Is There "Too Much" Inequality in Health Spending Across Income Groups?
In this paper we study the efficient allocation of health resources across individuals. We focus on the relation between health resources and income (taken as a proxy for productivity). In particular we determine the efficient level of the health care social safety net for the indigent. We assume that individuals have different life cycle profiles of productivity. Health care increases survival probability. We adopt the classical approach of welfare economics by considering how a central planner with an egalitarian (ex-ante) perspective would allocate resources. We show that, under the efficient allocation, health care spending increases with labor productivity, but only during the working years. Post retirement, everyone would get the same health care. Quantitatively, we find that the amount of inequality across the income distribution in the data is larger that what would be justified solely on the basis of production efficiency, but not drastically so. As a rough summary, in U.S. data top to bottom spending ratios are about 1.5 for most of the life cycle. Efficiency implies a decline from about 2 (at age 25) to 1 at retirement. We find larger inefficiencies in the lower part of the income distribution and in post retirement ages.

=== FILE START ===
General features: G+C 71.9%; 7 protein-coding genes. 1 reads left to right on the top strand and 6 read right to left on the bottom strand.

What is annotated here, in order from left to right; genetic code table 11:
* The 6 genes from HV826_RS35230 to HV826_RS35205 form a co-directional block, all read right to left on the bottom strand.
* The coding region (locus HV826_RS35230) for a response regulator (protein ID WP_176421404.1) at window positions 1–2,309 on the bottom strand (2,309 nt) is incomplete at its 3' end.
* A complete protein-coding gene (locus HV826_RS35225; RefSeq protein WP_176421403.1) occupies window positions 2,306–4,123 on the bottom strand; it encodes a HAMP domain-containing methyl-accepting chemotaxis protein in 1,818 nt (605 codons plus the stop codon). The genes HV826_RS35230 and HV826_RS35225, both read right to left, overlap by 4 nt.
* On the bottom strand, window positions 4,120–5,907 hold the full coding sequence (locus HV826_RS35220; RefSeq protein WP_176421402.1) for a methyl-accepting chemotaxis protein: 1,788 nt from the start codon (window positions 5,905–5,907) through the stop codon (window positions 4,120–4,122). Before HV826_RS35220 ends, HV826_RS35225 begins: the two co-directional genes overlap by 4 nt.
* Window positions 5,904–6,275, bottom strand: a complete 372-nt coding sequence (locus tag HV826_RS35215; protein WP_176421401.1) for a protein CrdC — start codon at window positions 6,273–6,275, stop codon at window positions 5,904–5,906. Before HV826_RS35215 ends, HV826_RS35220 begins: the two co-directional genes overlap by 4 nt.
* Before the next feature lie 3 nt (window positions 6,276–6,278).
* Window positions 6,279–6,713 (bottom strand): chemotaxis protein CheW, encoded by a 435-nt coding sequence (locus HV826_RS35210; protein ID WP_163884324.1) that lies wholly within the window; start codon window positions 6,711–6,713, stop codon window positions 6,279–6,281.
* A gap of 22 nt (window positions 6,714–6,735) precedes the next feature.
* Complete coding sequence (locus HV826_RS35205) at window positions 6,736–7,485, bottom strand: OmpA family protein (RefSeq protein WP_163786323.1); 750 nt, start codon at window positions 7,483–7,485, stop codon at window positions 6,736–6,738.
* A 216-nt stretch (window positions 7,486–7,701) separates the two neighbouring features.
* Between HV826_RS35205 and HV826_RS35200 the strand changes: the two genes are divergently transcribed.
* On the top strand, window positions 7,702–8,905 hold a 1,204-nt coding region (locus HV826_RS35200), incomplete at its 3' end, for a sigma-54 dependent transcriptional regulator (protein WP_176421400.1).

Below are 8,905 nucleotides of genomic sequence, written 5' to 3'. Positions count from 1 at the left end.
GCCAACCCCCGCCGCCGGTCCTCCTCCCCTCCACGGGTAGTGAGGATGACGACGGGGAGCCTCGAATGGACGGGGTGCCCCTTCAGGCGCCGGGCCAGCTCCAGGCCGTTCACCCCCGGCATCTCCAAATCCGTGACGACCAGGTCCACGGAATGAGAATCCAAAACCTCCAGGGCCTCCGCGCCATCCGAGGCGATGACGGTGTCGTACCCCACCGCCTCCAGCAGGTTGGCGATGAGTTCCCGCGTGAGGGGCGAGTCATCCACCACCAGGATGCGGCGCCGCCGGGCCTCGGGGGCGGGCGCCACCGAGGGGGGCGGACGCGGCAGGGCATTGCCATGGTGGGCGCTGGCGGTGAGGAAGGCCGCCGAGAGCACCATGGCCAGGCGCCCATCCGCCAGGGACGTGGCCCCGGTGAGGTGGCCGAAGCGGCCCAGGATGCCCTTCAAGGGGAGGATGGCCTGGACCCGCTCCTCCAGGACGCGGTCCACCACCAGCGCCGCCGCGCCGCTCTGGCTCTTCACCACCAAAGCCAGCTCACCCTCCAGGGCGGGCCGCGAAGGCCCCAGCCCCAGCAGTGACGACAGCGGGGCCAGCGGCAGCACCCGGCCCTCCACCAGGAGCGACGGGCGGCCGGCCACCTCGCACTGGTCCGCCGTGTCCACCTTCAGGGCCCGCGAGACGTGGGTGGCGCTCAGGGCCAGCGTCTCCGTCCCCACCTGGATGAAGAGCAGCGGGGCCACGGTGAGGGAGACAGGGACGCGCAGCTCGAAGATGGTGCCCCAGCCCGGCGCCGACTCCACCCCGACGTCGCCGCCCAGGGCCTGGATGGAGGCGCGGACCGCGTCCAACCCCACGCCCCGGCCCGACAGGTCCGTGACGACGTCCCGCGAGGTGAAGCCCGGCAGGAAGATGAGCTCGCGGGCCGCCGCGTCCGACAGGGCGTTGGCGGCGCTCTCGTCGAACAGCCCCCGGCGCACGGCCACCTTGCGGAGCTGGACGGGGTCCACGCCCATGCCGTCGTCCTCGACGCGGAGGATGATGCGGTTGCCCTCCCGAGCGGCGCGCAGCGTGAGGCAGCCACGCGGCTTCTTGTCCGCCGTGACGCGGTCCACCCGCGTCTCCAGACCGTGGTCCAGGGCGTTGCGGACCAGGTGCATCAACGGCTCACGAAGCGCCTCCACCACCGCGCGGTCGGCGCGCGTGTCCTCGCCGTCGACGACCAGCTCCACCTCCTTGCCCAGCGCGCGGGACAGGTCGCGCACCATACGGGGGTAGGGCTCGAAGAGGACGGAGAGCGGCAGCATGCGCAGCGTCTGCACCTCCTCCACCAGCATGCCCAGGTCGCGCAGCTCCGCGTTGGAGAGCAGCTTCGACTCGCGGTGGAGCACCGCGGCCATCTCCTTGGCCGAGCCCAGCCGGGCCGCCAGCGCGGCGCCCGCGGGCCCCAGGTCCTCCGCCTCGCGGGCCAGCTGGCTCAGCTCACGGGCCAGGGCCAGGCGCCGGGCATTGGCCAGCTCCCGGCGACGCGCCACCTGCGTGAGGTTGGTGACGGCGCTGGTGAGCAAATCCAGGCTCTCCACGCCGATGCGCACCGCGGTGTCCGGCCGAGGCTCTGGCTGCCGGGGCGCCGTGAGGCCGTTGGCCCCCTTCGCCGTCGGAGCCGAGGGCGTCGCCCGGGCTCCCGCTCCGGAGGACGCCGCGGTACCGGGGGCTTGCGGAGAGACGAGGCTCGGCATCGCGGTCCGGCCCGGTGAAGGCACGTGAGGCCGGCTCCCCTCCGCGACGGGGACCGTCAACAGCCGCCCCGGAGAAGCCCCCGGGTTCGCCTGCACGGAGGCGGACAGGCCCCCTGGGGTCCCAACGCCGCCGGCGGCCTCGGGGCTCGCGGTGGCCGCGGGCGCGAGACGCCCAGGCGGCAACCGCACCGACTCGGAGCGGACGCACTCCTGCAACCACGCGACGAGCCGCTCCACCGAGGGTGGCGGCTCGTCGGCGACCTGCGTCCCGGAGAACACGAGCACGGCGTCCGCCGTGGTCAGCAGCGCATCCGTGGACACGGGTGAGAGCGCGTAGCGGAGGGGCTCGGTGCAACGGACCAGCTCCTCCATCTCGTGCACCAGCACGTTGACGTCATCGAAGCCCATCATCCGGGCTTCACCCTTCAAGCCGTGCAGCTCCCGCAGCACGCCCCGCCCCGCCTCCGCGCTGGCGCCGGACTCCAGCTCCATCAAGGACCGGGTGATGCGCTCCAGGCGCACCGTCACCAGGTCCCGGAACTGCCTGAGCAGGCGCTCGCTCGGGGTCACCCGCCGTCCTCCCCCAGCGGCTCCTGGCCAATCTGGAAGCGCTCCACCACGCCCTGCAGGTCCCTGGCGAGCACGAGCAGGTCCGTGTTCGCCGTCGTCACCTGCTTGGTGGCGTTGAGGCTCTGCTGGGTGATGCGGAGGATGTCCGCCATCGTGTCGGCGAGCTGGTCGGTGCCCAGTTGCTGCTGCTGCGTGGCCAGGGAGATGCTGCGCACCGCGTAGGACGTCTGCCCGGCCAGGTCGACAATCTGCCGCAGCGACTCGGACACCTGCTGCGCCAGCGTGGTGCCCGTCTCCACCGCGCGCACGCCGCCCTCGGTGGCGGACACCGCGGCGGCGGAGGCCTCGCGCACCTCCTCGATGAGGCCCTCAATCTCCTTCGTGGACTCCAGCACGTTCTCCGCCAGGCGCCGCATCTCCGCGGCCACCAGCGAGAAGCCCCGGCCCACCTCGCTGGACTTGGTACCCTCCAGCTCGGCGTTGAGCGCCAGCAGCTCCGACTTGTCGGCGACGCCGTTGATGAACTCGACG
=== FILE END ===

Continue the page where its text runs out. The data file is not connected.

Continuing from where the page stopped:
We would like to thank George-Levi Gayle, Martin Gaynor, Fatih Guvenen, Berthold Herrendorf, Chad Jones, Ellen McGrattan, Serdar Ozkan, Juan Pablo Nicolini, Chris Phelan, Jim Poterba, Jose-Victor Rios- Rull, Seth Richards-Shubik, Todd Schoellman, Sam Schulhofer-Wohl, Erick Sager, Fallaw Sowell, Gustavo Ventura, Motohiro Yogo and seminar participants at the SED meetings in Montreal, Midwest Macro Meetings and the Federal Reserve Bank of Minneapolis for comments and many useful conversations. We thank Erick Sager for his excellent research assistance. Financial support from NSF grant SES-0962432 is gratefully acknowledged. The views expressed herein are those of the authors and do not necessarily reflect the views of the National Bureau of Economic Research.